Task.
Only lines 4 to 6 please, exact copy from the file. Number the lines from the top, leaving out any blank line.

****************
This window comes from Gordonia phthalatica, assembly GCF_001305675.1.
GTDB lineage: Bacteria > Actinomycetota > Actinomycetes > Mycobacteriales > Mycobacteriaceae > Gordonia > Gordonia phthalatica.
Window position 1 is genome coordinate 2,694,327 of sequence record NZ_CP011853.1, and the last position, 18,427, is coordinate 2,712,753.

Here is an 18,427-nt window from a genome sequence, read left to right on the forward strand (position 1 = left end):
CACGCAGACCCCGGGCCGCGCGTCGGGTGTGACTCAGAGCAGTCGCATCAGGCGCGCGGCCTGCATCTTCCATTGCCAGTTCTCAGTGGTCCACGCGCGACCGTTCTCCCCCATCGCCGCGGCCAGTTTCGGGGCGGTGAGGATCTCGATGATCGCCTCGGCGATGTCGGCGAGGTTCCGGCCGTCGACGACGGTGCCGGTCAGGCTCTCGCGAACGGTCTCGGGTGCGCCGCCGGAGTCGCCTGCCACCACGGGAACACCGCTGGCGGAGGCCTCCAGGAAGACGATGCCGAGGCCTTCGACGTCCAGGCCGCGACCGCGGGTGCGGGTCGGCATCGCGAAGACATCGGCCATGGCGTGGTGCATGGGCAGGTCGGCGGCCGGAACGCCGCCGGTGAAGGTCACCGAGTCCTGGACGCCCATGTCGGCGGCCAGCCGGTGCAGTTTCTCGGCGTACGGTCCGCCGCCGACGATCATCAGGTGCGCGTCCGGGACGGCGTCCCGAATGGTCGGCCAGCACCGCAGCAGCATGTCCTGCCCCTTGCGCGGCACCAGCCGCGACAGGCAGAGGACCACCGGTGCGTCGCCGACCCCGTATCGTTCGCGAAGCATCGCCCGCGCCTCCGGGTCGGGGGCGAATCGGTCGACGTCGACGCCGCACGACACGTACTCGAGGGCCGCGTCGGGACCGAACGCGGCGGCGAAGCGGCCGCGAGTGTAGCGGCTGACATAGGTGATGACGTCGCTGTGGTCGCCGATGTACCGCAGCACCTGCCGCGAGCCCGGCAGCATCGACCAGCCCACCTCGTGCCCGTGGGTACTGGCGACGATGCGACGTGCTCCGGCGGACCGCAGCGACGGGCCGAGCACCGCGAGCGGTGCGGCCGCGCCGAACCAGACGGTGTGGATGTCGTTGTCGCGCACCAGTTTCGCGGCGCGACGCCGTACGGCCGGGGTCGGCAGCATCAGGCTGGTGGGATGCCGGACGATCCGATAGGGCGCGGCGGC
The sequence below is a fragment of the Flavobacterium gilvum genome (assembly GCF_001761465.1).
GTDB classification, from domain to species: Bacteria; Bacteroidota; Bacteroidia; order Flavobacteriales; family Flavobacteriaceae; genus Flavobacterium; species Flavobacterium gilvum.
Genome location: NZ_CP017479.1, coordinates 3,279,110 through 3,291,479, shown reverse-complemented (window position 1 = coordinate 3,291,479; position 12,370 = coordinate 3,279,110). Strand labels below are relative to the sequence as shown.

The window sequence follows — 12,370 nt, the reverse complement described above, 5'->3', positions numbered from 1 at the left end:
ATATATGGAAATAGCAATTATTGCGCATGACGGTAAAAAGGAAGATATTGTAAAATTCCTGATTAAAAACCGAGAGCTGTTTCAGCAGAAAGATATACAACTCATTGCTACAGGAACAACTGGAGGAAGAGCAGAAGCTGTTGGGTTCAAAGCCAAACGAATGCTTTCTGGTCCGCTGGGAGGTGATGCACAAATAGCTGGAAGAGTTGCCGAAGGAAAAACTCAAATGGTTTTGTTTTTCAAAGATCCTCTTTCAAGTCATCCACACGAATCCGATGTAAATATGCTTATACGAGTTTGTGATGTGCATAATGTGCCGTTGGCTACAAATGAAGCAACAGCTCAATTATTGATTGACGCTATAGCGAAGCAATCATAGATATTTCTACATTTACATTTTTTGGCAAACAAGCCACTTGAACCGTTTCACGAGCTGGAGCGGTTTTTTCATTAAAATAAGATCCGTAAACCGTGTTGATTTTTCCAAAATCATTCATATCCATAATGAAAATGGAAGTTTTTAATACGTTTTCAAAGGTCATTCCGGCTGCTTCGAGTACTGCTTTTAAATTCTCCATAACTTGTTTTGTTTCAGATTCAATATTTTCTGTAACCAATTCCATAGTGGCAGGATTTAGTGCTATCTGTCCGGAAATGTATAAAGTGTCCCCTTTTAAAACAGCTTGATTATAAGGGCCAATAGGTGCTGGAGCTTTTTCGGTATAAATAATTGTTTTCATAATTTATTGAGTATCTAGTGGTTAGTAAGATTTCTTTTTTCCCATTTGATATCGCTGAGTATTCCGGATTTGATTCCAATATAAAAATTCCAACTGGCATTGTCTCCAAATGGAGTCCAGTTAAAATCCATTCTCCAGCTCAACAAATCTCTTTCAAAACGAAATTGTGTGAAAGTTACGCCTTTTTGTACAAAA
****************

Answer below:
Here is an 18,427-nt window from a genome sequence, read left to right on the forward strand (position 1 = left end):
CACGCAGACCCCGGGCCGCGCGTCGGGTGTGACTCAGAGCAGTCGCATCAGGCGCGCGGCCTGCATCTTCCATTGCCAGTTCTCAGTGGTCCACGCGCGACCGTTCTCCCCCATCGCCGCGGCCAGTTTCGGGGCGGTGAGGATCTCGATGATCGCCTCGGCGATGTCGGCGAGGTTCCGGCCGTCGACGACGGTGCCGGTCAGGCTCTCGCGAACGGTCTCGGGTGCGCCGCCGGAGTCGCCTGCCACCACGGGAACACCGCTGGCGGAGGCCTCCAGGAAGACGATGCCGAGGCCTTCGACGTCCAGGCCGCGACCGCGGGTGCGGGTCGGCATCGCGAAGACATCGGCCATGGCGTGGTGCATGGGCAGGTCGGCGGCCGGAACGCCGCCGGTGAAGGTCACCGAGTCCTGGACGCCCATGTCGGCGGCCAGCCGGTGCAGTTTCTCGGCGTACGGTCCGCCGCCGACGATCATCAGGTGCGCGTCCGGGACGGCGTCCCGAATGGTCGGCCAGCACCGCAGCAGCATGTCCTGCCCCTTGCGCGGCACCAGCCGCGACAGGCAGAGGACCACCGGTGCGTCGCCGACCCCGTATCGTTCGCGAAGCATCGCCCGCGCCTCCGGGTCGGGGGCGAATCGGTCGACGTCGACGCCGCACGACACGTACTCGAGGGCCGCGTCGGGACCGAACGCGGCGGCGAAGCGGCCGCGAGTGTAGCGGCTGACATAGGTGATGACGTCGCTGTGGTCGCCGATGTACCGCAGCACCTGCCGCGAGCCCGGCAGCATCGACCAGCCCACCTCGTGCCCGTGGGTACTGGCGACGATGCGACGTGCTCCGGCGGACCGCAGCGACGGGCCGAGCACCGCGAGCGGTGCGGCCGCGCCGAACCAGACGGTGTGGATGTCGTTGTCGCGCACCAGTTTCGCGGCGCGACGCCGTACGGCCGGGGTCGGCAGCATCAGGCTGGTGGGATGCCGGACGATCCGATAGGGCGCGGCGGC
The sequence below is a fragment of the Flavobacterium gilvum genome (assembly GCF_001761465.1).